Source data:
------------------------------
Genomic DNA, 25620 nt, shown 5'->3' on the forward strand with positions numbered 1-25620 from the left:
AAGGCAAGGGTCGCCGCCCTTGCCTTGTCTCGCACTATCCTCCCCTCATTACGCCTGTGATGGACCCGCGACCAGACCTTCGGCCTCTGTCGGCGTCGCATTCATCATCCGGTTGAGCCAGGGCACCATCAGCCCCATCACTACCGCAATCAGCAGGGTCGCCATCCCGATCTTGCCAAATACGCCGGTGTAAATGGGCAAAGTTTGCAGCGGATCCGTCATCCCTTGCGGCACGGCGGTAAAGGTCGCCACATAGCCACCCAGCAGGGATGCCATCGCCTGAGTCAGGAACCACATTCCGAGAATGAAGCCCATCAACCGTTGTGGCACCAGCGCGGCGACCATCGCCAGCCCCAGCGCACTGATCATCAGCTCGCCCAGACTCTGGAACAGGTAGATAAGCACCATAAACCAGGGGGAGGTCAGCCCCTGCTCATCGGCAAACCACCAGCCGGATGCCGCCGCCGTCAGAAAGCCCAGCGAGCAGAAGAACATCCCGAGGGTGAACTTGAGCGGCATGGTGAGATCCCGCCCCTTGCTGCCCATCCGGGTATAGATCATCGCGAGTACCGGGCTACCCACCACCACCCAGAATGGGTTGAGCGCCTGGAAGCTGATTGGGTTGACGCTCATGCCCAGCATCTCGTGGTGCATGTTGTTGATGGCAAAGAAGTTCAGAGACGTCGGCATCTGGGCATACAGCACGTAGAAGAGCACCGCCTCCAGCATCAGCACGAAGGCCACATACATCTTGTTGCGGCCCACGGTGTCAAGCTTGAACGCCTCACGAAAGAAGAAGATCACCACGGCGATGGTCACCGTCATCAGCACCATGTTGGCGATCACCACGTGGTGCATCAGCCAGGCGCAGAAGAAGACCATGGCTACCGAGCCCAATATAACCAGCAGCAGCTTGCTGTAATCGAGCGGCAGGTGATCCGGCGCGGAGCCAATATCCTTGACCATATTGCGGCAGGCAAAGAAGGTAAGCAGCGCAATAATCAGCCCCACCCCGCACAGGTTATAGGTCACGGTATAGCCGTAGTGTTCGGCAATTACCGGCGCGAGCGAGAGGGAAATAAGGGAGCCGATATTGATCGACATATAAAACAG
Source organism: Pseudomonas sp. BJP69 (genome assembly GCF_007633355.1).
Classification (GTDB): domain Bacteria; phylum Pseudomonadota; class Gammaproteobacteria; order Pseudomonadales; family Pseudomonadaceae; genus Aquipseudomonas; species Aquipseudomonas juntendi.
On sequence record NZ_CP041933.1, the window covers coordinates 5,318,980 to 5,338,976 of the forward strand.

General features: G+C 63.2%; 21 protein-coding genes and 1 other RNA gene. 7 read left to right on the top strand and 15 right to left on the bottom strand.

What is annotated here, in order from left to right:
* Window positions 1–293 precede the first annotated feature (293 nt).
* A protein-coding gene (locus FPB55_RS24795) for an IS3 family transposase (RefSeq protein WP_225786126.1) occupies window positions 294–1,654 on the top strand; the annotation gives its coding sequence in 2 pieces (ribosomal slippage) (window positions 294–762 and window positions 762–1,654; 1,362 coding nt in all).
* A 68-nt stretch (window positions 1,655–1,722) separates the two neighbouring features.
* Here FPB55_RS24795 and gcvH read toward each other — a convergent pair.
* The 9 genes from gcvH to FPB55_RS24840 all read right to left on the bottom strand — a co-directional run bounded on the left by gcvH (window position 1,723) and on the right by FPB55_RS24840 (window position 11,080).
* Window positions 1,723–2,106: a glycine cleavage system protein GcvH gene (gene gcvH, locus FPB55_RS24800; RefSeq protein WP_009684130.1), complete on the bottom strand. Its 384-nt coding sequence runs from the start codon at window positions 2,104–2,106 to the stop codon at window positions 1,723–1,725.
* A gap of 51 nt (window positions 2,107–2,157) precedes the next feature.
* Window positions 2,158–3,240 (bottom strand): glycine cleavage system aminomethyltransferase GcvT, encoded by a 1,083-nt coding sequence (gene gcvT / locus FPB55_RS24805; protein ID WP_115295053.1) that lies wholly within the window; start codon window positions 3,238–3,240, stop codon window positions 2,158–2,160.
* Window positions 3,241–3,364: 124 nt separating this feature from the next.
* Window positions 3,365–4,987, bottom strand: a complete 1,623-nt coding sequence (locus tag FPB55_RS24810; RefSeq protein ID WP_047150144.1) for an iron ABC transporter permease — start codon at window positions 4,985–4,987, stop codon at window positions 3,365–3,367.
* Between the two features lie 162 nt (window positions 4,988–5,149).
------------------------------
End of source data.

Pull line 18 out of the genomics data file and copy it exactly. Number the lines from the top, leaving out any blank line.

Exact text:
* Between the two features lie 162 nt (window positions 4,988–5,149).